Dr Tseng Ju Pai'sTaijiquan Principles And Techniques
Taken from his book 'Primordial Pugilism - Tai Chi Chuan". Dr Tseng was a disciple of the great Master Yang Cheng Fu.

The principles and techniques of Tai Chi Chuan are somewhat unusual. All however are contained in the Golden Maxims handed down by Wu Ho-Ching. For beginners it is necessary to give here a summary.

  1. The vertebral column, especially the neck, should be kept upright, so that the vital fluid (qi) can easily rise to the top and the spirit can constantly rise as well. But in making movements, the chest must be slightly concave and the back slightly convex, so that the breath can sink to the Tan Tien.

  2. The shoulder should be lowered, and the elbow down. If the shoulders are raised they may cause the breath to "float" and the body become feeble. When the elbow rises horizontally, it makes the arm feeble, giving the opponent an opportunity to dislocate it.

  3. The stances and the movements of th ehands should be alternated with Yang (the real or exerted strength) and with Yin (the unreal or lesser strength).

  4. The vital fluid (qi) must always be sinking to the Tan Tien, so that it makes the body not only full of vigour but also tireless.

  5. The whole body, especiallythe abdomen, must be completely relaxed, thus freeing it from nervous tension to ensure smooth flowing of the vital fluid (qi). On this account, the actions in practice must be in accord with respiration, and taken in a relaxed manner, slowly and smoothly. It is advisable to let the body sweat to accelerate the metabolism and to turn out many internal complaints, since sweating is a clensing as well as a cooling process.

  6. The mind must be fixed and calm, then the sense is sober and unafraid. Thus it can freely apply the techniques of the art.

  7. The actions of the body must be co-ordinated with the mind. In emergency the mind works swiftly, and when psychical and physical forces join together they give rise to super-strength (unusual) immediately.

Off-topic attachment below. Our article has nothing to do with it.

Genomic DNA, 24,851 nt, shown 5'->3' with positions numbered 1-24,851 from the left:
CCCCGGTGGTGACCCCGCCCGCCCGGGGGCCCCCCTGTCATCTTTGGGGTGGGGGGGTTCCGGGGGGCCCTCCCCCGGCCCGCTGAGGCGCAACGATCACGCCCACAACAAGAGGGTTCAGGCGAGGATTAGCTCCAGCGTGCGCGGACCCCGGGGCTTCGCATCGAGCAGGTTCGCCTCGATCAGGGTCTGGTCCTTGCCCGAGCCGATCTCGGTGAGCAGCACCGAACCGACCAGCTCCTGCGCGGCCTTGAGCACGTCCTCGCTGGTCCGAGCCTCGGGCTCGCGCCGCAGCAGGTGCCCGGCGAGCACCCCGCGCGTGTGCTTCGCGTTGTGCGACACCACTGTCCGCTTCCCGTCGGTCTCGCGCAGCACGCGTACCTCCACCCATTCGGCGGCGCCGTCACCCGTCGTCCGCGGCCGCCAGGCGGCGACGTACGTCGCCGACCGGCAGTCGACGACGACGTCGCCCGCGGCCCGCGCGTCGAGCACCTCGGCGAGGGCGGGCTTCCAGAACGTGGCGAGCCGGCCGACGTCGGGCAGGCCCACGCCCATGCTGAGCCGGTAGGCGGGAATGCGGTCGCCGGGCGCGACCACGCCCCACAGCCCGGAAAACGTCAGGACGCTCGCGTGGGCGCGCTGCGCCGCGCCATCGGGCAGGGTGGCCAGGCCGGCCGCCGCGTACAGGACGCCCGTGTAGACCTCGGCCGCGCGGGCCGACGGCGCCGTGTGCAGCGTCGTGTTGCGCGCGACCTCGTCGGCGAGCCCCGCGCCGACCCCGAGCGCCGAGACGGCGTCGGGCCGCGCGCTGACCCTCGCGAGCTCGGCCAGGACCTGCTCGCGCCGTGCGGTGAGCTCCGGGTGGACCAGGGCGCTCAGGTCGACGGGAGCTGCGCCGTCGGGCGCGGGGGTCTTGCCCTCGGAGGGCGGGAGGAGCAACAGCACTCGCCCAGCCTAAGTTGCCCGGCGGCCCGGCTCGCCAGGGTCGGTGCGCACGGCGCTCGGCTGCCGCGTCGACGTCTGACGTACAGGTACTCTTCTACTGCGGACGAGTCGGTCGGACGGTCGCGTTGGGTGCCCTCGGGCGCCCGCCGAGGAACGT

8. One must keep one's mind on the waist, at all times, loosening it, so that it revolves like a wheel. It must be in harmony with the limbs as an integrated whole, so that the technique is flawless and efficient in application. Do not forget that while putting forth strength the waist must be utilised and keep it unmoved, simply loosen and concentrated only in one direction.

  9. Never use strength against strength. An opponent's force should be yielded to. When the left side is pushed (when force is applied to it) it should become unreal (empty, yielding). Same with the right. The rest can be treated in a similar way. These are negative ways. The positive way is to use the opponent's force, even to throw him, pound or subdue him. The technical term here is "borrowing strength". The techniques of Tai Chi Chuan are the most useful in general to attain this end.

  10. A quick action is received with a quick action. Likewise a slow action with slow. How can one act in response more quickly than the opponent? Attention should be paid to the triangle of his upper body. The top and two shoulders. When the top movess, his leg would be lifted. When his right shoulder moves his right hand would be out. Same with the left. As son as it moves, action should be taken immediately.


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